Thursday, April 27, 2006

Everyone Else Is Writing About It....

I have no desire to add to the hype surrounding Dan Brown’s The Da Vinci Code, but I do feel that we have a responsibility as the church to address the issues that Brown raises in his book. The release of the movie version this month will open many more eyes to the intrigue and mystery of the novel along with the heresy and falsehood about Christ and the Christian church contained therein. I am preparing now for a series of sermons on the issues raised in The Da Vinci Code because I believe that we as Christians have a responsibility to defend the faith.

In 2 Timothy chapters two and three, Paul reminds Timothy to rightly handle the Word of God and that the Word of God is useful for teaching, rebuking, and correcting. We too must work to rightly handle God’s Word, and in the face of questions that aim right at the very heart of our faith, it is essential that we stand ready to defend the faith with correct handling and understanding of God’s Word. On his website, Dan Brown goes so far as to allude to Christianity as a “legend familiar to all of us.” This is yet one more example of this secular world opposing our Lord and questioning the validity of his church and his teachings.

I encourage you to pick up one of the many books that can be found in Christian bookstores today that deal with the untruths and misconceptions about the Christian faith and the history of the Christian church that Brown alludes to in his book. Further, we should all be reminded that The Da Vinci Code is a work of fiction, not one of fact. I am appalled at some of the ludicrous claims that are made in this book, but I do see the book and the movie as great opportunities for us to share our faith. The questions that will be raised by unbelievers will give us opportunity to combat false doctrine with the Truth of God’s Word. I challenge you to prepare yourself for the questions and to remember Paul’s words, “And we know that for those who love God all things work together for good, for those who are called according to his purpose.” God’s great plans can never be spoiled by man’s schemes; I am excited to see how God will work through this event.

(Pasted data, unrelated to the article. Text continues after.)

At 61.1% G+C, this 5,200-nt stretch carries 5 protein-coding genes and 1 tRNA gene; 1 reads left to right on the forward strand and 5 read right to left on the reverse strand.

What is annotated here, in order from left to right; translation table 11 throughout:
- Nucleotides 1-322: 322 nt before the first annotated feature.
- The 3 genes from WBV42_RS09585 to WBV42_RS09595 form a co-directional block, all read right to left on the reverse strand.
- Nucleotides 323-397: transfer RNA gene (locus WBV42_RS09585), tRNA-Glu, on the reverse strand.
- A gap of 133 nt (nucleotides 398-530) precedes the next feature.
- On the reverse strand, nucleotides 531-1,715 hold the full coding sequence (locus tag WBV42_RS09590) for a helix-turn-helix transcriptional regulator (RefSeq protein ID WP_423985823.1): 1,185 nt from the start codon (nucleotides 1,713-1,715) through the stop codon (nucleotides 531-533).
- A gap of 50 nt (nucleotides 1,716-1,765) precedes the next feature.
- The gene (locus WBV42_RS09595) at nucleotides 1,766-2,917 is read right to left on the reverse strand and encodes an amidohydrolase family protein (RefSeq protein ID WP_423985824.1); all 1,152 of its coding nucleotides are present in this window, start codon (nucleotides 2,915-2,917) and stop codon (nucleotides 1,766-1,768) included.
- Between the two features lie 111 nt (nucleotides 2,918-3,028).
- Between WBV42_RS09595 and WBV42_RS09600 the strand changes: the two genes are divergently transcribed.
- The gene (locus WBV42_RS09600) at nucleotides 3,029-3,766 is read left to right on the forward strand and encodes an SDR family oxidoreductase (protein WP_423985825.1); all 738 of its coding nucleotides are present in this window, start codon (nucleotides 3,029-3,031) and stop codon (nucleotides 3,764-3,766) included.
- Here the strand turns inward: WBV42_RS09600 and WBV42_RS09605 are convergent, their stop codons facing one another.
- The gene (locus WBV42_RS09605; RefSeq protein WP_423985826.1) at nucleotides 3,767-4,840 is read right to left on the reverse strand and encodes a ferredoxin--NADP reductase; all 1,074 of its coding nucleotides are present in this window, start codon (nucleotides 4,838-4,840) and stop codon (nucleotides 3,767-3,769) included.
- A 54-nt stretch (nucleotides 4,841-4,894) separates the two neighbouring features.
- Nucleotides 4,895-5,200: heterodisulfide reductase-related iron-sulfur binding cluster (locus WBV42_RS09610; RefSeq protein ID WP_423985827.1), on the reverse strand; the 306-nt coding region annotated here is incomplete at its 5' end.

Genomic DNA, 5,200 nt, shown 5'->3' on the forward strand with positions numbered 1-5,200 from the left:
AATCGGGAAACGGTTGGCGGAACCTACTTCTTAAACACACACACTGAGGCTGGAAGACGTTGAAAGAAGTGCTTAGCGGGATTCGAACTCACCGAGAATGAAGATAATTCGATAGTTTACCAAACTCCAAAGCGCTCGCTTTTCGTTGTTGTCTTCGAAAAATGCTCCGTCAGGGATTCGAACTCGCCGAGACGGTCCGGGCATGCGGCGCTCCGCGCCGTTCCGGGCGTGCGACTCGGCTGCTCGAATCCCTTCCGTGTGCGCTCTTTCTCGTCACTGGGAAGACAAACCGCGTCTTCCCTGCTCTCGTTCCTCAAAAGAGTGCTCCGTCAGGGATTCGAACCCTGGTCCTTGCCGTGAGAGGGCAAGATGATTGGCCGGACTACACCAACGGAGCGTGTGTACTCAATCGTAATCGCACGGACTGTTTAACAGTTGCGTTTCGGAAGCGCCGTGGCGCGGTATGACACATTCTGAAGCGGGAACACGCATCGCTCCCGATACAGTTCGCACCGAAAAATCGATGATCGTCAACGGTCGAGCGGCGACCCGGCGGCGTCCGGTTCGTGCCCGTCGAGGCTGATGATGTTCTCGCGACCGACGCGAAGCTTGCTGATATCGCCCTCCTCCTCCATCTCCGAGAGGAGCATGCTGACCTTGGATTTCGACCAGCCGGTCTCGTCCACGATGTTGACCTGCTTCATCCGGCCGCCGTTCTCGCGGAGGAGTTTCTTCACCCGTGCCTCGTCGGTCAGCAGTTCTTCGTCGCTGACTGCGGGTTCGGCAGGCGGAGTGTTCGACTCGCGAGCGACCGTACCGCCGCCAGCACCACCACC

Wednesday, April 26, 2006

What About Lazarus?

Serious Bible study is not easy. As a matter of fact, serious study of the Bible is hard work and is not always fun, but it is always rewarding. It was pointed out to me just a few days ago that without in-depth study and understanding we will never correctly understand the author’s intended meaning to his original hearers. Simply looking for what the Bible means to me is never enough, we must always seek to understand the intended meaning of any passage and that understanding requires work and diligence.

As I discuss below the intended meaning of Colossians 1:18, please know that it was only through study and the teaching of others who have put in the time to understand the mindset of the first century Jewish community that I was able to come to this understanding and conclusion. I thank those who are willing to correct me and do the work of training me that have helped me to value the work of true, in-depth biblical scholarship.